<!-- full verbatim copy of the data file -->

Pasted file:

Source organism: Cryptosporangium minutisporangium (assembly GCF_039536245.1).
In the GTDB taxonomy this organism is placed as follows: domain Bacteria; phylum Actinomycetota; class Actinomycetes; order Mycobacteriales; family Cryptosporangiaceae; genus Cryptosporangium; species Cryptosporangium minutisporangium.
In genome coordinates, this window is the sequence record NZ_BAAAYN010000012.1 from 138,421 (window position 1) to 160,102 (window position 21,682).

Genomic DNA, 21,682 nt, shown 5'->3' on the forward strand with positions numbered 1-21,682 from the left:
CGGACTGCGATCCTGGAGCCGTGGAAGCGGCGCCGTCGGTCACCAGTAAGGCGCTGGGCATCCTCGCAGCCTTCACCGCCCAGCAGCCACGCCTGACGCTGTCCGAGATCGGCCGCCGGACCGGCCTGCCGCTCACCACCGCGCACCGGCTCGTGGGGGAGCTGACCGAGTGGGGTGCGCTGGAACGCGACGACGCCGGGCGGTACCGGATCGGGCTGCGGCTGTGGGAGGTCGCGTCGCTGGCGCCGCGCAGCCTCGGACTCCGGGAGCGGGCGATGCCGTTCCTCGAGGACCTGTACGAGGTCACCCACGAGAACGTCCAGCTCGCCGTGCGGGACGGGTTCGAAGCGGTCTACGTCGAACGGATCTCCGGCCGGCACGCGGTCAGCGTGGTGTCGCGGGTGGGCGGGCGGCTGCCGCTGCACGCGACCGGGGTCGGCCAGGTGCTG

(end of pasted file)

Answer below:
Source organism: Cryptosporangium minutisporangium (assembly GCF_039536245.1).
In the GTDB taxonomy this organism is placed as follows: domain Bacteria; phylum Actinomycetota; class Actinomycetes; order Mycobacteriales; family Cryptosporangiaceae; genus Cryptosporangium; species Cryptosporangium minutisporangium.
In genome coordinates, this window is the sequence record NZ_BAAAYN010000012.1 from 138,421 (window position 1) to 160,102 (window position 21,682).

Genomic DNA, 21,682 nt, shown 5'->3' on the forward strand with positions numbered 1-21,682 from the left:
CGGACTGCGATCCTGGAGCCGTGGAAGCGGCGCCGTCGGTCACCAGTAAGGCGCTGGGCATCCTCGCAGCCTTCACCGCCCAGCAGCCACGCCTGACGCTGTCCGAGATCGGCCGCCGGACCGGCCTGCCGCTCACCACCGCGCACCGGCTCGTGGGGGAGCTGACCGAGTGGGGTGCGCTGGAACGCGACGACGCCGGGCGGTACCGGATCGGGCTGCGGCTGTGGGAGGTCGCGTCGCTGGCGCCGCGCAGCCTCGGACTCCGGGAGCGGGCGATGCCGTTCCTCGAGGACCTGTACGAGGTCACCCACGAGAACGTCCAGCTCGCCGTGCGGGACGGGTTCGAAGCGGTCTACGTCGAACGGATCTCCGGCCGGCACGCGGTCAGCGTGGTGTCGCGGGTGGGCGGGCGGCTGCCGCTGCACGCGACCGGGGTCGGCCAGGTGCTG